©Chapel. Calnic Fortified Church (copyright: creative commons)
Location of the village
The Saxon village of Câlnic is an ancient settlement located in Alba County, Transylvania, home to one of the seven fortified churches of Transylvania that were listed as UNESCO World Heritage Site.
History of the village
It was first mentioned around the year 1200 as one of the estates of the German earls of Kellinger, whose descendants ended up selling the land to the local community of Saxons, back in 1430. While today it may appear more like an idyllic location rather than a war-time fortress, it’s worth mentioning that its fortification was strong enough to resist even to the assault of the forces of Michael the Brave, for several days, in his 1599 campaign.
The dungeon tower had three levels: the cellar and two stories. Its two windows, set in a stone framework, display features of the early Gothic style. The surrounding wall, measuring about 4 m in height and fitted with buttresses, was equipped with a defense tower complete with an exterior moat, 3 m deep and 10 m wide, and a sliding grid the traces of which are still visible today. The triumphal arch is also witness to those long-ago ages, bearing traces of two successive mural paintings, the most recent of which represents a bust of Jesus Christ.
After the stronghold passed into the hands of the Saxons, in 1430, the new owners started adapting it to their own needs. They added another two stories to the dungeon, so that it ended up measuring about 20 m in height, and a chapel was erected in place of the former rectangular building. Initially, the chapel was decorated with paintings. Then, after 1550, it was repainted in white. A second set of walls was erected in the XVI century, following the outline of the previous defense moat. This second row of walls was then surrounded with another exterior moat, most of which is currently filled with earth.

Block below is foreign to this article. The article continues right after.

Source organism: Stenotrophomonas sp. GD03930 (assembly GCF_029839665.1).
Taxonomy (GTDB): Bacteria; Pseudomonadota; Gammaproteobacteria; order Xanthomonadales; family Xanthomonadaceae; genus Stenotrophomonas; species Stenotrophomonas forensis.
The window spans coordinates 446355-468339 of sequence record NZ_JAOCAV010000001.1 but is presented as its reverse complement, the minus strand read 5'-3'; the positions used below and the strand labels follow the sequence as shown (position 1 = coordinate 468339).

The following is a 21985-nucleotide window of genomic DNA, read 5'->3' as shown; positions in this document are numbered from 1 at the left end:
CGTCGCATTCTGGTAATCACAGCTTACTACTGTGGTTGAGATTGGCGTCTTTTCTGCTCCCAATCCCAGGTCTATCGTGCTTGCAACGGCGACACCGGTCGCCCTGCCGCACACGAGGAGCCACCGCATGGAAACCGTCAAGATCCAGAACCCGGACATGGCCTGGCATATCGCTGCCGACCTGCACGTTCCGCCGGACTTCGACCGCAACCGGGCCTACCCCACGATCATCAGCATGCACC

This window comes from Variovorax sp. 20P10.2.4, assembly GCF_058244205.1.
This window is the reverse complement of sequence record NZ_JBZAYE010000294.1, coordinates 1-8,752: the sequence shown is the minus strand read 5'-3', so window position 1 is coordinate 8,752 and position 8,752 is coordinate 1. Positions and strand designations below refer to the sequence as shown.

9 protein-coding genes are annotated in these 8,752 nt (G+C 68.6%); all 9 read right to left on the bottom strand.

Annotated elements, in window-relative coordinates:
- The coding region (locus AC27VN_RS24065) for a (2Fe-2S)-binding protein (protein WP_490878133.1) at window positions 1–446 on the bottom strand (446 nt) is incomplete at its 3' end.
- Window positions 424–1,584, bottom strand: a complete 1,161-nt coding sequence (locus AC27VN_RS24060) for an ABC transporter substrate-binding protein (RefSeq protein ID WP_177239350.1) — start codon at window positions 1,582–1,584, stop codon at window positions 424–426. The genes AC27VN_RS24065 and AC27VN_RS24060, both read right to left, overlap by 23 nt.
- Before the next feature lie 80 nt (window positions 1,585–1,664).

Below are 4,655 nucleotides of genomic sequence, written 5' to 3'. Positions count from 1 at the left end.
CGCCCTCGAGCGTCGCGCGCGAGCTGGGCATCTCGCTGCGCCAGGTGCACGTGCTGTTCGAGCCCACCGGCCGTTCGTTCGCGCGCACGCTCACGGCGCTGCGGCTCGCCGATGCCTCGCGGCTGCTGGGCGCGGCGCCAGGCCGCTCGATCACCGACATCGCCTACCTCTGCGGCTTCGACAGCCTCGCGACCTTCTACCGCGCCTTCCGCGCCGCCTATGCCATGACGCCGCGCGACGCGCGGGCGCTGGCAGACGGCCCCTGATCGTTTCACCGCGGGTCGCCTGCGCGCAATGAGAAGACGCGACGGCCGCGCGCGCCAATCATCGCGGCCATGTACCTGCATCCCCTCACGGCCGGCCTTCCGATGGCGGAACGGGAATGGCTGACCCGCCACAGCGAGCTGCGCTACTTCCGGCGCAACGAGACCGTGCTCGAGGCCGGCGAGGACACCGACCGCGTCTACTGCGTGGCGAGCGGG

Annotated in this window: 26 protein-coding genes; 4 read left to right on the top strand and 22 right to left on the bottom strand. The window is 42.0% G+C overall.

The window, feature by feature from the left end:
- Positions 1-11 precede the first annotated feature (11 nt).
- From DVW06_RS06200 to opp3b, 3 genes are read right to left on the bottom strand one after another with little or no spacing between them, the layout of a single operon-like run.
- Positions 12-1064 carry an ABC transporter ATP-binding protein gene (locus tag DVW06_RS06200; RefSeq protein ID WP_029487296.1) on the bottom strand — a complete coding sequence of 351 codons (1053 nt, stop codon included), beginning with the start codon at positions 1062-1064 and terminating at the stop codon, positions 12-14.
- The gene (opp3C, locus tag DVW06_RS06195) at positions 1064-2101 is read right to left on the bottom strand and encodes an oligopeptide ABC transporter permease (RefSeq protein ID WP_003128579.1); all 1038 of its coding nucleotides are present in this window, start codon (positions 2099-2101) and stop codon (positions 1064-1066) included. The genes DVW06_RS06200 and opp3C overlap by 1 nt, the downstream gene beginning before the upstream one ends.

One element of this complex that is actually outside its walls is the Evangelical church built on top of the nearby hill, in the middle of the cemetery, a XV century construction that was greatly modified in the XIX century, which explains its current Neo-Gothic style. The original tabernacle and the Gothic portal of the sacristy are still visible today. Another, more recent addition that represents a great attraction is the modest sized organ, of remarkable beauty and artistry, made in 1867 by the famous organ builder Carl Hesse, of Wien.
In true Saxon fashion, the fortress of Câlnic is located in the middle of the village, close to every important or functional building. It is a medieval fortification specific to dungeon cities, standing today as the most representative example of this type of construction in Alba County. At first, in the XIII century, the fortress was made of a massive dungeon and a rectangular-shaped building, surrounded by one set of walls laid out on an oval outline.